Smith's Criminal Case Compendium

Smith's Criminal Case Compendium

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This compendium includes significant criminal cases by the U.S. Supreme Court & N.C. appellate courts, Nov. 2008 – Present. Selected 4th Circuit cases also are included.

Jessica Smith prepared case summaries Nov. 2008-June 4, 2019; later summaries are prepared by other School staff.

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E.g., 06/20/2024
E.g., 06/20/2024
State v. Cannon, ___ N.C. App. ___, 804 S.E.2d 199 (Aug. 1, 2017) aff’d, 370 N.C. 487 (Mar 2 2018)

The State conceded, and the court held, that the trial court should not have sentenced the defendant as a habitual felon where the issue was not submitted to the jury and no formal guilty plea was made. Here, the defendant only stipulated to habitual felon status.

The trial court erred in sentencing the defendant as a habitual felon because the issue was neither submitted to the jury nor addressed by a guilty plea. A mere stipulation to the prior felonies is insufficient; there must be a jury verdict or a record of a guilty plea.

After violating his probation, the defendant was indicted on charges of interfering with an electronic monitoring device and attaining the status of a habitual felon. The habitual felon indictment charged defendant with attaining habitual felon status based on three prior felony convictions in McDowell County: (1) a June 4, 2001 conviction for felonious breaking and entering; (2) a February 18, 2010 conviction for felonious breaking and entering; and (3) a July 22, 2014 conviction for safecracking. At trial, the State admitted into evidence certified copies of the judgments for the latter two convictions to prove their existence.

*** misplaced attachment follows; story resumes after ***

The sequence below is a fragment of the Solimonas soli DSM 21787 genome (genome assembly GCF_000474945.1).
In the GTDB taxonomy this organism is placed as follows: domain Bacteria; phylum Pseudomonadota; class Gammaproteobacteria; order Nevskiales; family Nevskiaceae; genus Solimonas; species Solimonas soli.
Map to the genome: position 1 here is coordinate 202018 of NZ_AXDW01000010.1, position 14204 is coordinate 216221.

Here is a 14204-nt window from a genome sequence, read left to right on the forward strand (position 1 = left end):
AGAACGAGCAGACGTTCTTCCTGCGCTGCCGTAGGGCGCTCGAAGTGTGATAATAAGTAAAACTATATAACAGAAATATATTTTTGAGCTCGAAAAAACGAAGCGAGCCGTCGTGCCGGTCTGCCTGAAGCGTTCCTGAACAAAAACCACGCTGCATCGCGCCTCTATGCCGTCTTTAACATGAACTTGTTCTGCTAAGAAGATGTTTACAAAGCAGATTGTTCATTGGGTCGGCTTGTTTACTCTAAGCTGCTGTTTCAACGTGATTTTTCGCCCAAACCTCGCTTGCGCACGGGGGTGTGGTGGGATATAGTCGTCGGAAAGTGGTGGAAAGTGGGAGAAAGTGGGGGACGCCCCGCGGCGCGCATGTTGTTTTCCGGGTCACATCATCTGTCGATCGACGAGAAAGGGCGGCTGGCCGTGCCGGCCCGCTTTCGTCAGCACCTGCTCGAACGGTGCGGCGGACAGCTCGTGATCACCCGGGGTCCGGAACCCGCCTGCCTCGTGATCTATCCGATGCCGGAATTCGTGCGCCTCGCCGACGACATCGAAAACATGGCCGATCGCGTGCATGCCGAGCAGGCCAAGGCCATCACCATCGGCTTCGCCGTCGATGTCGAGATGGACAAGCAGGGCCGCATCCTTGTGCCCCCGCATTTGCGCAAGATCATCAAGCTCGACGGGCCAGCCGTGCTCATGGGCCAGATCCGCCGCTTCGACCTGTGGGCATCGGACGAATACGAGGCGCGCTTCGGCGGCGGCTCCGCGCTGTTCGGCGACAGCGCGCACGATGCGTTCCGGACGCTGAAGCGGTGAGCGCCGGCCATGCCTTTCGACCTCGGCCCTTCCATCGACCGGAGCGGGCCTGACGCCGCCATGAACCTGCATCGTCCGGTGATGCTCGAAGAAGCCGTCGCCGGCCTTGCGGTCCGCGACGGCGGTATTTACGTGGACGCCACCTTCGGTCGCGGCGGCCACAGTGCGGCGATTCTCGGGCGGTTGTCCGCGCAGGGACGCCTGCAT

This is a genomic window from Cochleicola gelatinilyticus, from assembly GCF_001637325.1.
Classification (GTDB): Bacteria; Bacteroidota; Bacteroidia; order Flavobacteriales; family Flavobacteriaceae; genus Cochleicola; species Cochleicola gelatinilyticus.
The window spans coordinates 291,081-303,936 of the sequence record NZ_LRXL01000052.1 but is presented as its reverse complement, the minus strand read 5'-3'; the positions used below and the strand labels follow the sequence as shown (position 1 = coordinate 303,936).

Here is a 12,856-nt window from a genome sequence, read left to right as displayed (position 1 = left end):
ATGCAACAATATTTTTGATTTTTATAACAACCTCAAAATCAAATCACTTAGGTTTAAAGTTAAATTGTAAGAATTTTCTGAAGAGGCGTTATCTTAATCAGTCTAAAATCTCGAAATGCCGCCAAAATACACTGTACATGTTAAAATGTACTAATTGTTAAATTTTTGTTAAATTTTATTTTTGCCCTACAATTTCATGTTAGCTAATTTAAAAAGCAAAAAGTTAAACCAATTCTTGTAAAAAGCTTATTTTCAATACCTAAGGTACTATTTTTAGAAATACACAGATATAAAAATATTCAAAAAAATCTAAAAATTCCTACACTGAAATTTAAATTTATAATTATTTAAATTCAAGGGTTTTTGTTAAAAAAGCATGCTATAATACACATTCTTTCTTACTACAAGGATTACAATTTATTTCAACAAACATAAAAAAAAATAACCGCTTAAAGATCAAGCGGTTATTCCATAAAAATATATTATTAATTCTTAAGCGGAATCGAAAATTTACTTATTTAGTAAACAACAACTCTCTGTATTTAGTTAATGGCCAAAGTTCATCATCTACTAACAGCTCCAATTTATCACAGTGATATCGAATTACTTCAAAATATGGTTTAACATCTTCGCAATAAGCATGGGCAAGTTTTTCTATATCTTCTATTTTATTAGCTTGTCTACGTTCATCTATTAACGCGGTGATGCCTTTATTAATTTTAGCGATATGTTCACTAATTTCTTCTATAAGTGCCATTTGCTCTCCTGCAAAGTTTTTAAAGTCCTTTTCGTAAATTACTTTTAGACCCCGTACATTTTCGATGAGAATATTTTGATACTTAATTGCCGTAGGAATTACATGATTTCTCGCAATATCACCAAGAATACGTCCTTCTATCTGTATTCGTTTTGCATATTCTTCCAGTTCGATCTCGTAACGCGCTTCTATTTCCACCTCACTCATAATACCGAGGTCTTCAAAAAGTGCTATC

Although the State could not obtain the original judgment associated with the June 4, 2001 conviction, the State introduced as an exhibit a computer printout from the Automated Criminal/Infraction System (ACIS). The Clerk of Court for McDowell County testified that ACIS is a statewide computer system relied on by courts and law enforcement agencies for accessing information regarding a defendant’s criminal judgments, offense dates, and conviction dates, manually entered into the database by an employee in the Clerk of Court’s office. The ACIS printout offered by the State showed that the defendant had been convicted of felonious breaking and entering on June 4, 2001, and the Clerk testified that the printout was a “certified true copy of the ACIS system.” The trial court admitted the printout into evidence over the defendant’s objection, and the jury found that the defendant had attained the status of a habitual felon.

On appeal, the defendant unsuccessfully argues that the trial court improperly allowed the ACIS printout because G.S. 14-7.4 contained the exclusive methods for proving prior convictions in a proceeding to determine habitual felon status. The Court of Appeals concluded that the statute was permissive and did not exclude methods of proof not specifically delineated in the Habitual Felons Act. The Supreme Court affirmed. The Court relied on the presence of the word “may” in the statute, as well as its prior interpretation of the Fair Sentencing Act, which contained similar language.